As we think about course design it is important to consider equitable and inclusive pedagogies, especially as UC Davis classrooms become more and more diverse.
Connecting reflection with inclusive pedagogy and equity
In a recent article featured in The Chronicle of Higher Education, entitled The Case for Inclusive Teaching, Kevin Gannon explains that inclusive pedagogy ”is a mind-set, a teaching-and-learning worldview, more than a discrete set of techniques” that adopts specific practices. “Inclusive teaching asks us to critically examine not just the way we teach on a day-to-day basis, but the prep work and organization we do before the course begins. Does our course design reflect a diverse array of identities and perspectives? … What am I telling students about how knowledge is produced in my field, and more important, about who is producing it?”
As committed educators that value inclusive pedagogy, we thus need to ask deep questions about how we intentionally plan for and practice equity and inclusion in our classroom.
The goal of teaching for equity and inclusion is to (re)design a course that will accommodate a diversity of student learning needs and abilities, will respond to and value a variety of student academic and cultural backgrounds, and will support a wide array of student identities. To achieve this, we should be mindful of three key dimensions:
1) the incorporation of inclusive, instructional approaches and practices,
2) the creation of a supportive classroom climate (in terms of the learning context and the social relationships afforded by it), and
3) the incorporation of equity and inclusion in the disciplinary content.
These dimensions can inform our choices in how we support students’ sense of belonging in the classroom, what role models and examples we include in our content, and how we communicate to students that diversity is valued in our class.
Dimensions of equity
Rochelle Gutiérrez (2009) offers a very useful framework to explore equity for mathematics education that can be applied to many disciplines. Her model is comprised of four key factors: access, achievement, identity, and power (see Figure 1 below).
Dimensions of Equity
Adapted from Gutierrez (2009)
- The access factor relates to giving all students access to the resources needed to learn the discipline (e.g., instructors, curricula). What issues could students face in accessing your materials? How is the use of academic language in your discipline accessible for English learners and first-generation students? Have you designed your course according to Universal Design for Learning principles?
- The achievement factor relates to giving all students opportunities to achieve the student learning outcomes. What tools are you using to measure achievement? Are they appropriate ways for students to demonstrate their learning?
- The identity factor relates to giving all students the opportunity to enact their social identities (e.g., race, gender, social class) in class and employ them as conduits for learning. Are the course materials free of implicit cultural assumptions, stereotypes, and other biases? Are the materials inclusive of your students’ identities?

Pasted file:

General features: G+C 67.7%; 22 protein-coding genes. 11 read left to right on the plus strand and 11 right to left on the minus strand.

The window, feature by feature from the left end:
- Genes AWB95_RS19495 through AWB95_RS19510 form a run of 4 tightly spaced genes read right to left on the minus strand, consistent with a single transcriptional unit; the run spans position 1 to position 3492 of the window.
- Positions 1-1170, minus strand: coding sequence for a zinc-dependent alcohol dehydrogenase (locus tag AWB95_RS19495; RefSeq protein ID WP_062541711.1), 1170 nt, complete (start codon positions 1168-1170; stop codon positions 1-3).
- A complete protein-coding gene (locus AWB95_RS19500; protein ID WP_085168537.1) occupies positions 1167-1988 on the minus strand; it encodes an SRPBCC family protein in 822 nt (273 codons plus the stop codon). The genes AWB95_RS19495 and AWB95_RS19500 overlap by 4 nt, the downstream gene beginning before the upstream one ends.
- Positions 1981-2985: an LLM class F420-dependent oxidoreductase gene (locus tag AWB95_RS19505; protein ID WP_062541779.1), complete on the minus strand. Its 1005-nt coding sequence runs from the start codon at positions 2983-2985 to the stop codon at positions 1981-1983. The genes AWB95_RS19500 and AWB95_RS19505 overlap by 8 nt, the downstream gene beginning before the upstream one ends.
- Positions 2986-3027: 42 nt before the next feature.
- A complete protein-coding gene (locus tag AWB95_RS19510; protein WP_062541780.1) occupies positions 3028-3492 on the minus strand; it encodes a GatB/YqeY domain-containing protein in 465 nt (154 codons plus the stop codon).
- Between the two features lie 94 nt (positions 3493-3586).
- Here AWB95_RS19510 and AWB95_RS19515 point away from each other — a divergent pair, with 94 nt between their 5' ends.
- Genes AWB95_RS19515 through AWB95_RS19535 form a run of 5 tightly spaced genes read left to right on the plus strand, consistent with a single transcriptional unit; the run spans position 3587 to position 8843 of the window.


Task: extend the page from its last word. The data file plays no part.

- The power factor relates to paying attention to how power is distributed between the instructor and students, among the students, and between the students and the content, and considering who benefits and who gets empowered, or gets included or excluded, in teaching and learning the discipline. How do students relate to other students in class? Are certain students or groups of students not participating as actively? How can these social dynamics be addressed to support everybody’s learning?
The identity and power factors are, according to Gutierrez, the most transformative ones, as they can engage both instructors and students in critically reflecting about the content, about how a discipline creates knowledge, and about how a discipline is taught.
These resources, considerations of access, achievement, identity and power, can help us think critically about (re)designing inclusive and equitable learning environments where all our students can succeed.
Request a Reflective Teaching Journal
As you think about equity and inclusivity in your course design, let CEE support your reflection with a free reflective journal so that you can capture your insights about your teaching.
If you would like a reflective journal, complete the following form: [insert link to the form here] and we will send you one via campus mail.
Gannon, K. (2018, February 27). The case for inclusive teaching. Chronicle of Higher Education. Retrieved from https://www.chronicle.com/article/The-Case-for-Inclusive/242636
Gutiérrez, R. (2009). Framing equity: Helping students “play the game” and “change the game.” Teaching for Excellence and Equity in Mathematics, 1(1), 5–7
The Mathematical Association of America (2018). MAA Instructional Practices Guide. Retrieved from https://www.maa.org/sites/default/files/InstructPracGuide_web.pdf